Reviewed by DAN STUMPF:         

THE MAN IN THE BACK SEAT. Independent Artists, UK, 1961. Derren Nesbitt, Keith Faulkner, Carol White. Written by Malcolm Hulke and Eric Paice. Directed by Vernon Sewell.

   I really wish I hadn’t read about this in The Encyclopedia of Horror Films because it’s a movie that deserves to be seen fresh, and the Encyclopedia makes no bones about giving away endings. So my recommendation here is that you stop reading this review right now, find a copy of Man in the Back Seat and settle down for a nice hour or so in 60s noir-land.

   Yeah, I figured you’d ignore that sage advice, so I’ll go ahead and tell you that the story revolves around a couple of young spivs (British slang for flashy small-time criminals) who let themselves in for a night-long odyssey of greed and desperation when they waylay a bookie and hit him a bit too hard.

   What follows could be played for comedy, as everything that could possibly go wrong proceeds to do so. For starters, the victim keeps his money-satchel handcuffed his wrist, and the boys have to cart his inert form around in the car—hence the title of the piece. But the writing and directing keep it tense and downbeat, due mainly to the time they take with the characters. Tony (Derren Nesbitt) is clearly the dominant member of the duo, but he’s just as obviously stupid and immature; just the sort you want in charge.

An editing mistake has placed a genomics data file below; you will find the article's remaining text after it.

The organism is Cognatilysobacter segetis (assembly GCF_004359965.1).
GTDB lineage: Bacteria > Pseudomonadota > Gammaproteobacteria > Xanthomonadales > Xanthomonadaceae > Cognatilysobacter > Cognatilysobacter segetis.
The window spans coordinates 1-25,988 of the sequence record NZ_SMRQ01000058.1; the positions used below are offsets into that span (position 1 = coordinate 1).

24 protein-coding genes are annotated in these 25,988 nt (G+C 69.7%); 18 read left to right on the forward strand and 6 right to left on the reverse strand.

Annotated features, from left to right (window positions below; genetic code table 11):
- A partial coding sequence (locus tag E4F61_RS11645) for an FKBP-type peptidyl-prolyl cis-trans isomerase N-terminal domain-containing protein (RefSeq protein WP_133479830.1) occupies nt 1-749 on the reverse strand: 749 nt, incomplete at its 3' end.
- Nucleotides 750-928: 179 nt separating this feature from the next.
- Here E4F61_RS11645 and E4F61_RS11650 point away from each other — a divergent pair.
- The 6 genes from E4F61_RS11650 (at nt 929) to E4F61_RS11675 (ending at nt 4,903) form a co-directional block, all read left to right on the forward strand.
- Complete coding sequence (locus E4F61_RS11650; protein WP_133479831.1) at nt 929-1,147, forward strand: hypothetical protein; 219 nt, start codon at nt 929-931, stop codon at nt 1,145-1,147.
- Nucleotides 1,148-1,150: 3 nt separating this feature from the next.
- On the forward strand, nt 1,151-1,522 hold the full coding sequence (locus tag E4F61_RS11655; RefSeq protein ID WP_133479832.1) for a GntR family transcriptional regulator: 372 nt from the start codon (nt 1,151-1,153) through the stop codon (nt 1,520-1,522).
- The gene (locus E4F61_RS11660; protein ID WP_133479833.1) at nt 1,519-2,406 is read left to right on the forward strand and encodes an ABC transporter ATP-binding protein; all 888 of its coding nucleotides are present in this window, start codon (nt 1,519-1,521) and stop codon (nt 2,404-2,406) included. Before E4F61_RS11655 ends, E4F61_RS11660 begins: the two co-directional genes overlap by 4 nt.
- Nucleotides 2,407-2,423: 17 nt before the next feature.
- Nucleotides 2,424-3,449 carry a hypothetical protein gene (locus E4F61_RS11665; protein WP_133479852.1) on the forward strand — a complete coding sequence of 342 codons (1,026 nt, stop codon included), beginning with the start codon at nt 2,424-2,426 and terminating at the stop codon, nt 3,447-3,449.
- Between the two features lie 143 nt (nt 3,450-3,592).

Frank (Keith Faulkner) is basically decent but easily bossed around, and as things deteriorate you can see him mentally melting down under the pressure, and not helped at all by encounters with his wife (Carol White) who loves him for his good nature but is quickly disenchanted by his weakness as he and Tony throw one lie after another at her.

   This could easily have ended up as a rather standard late-noir crime film, but it doesn’t and I refuse to spoil it by telling you why. Just bear in mind that the writers here worked on television’s The Avengers in its mid-60s hey-day, and director Vernon Sewell specialized in creepy ghost flicks (including writing and directing three versions of House of Mystery) and expect the unexpected, as they say.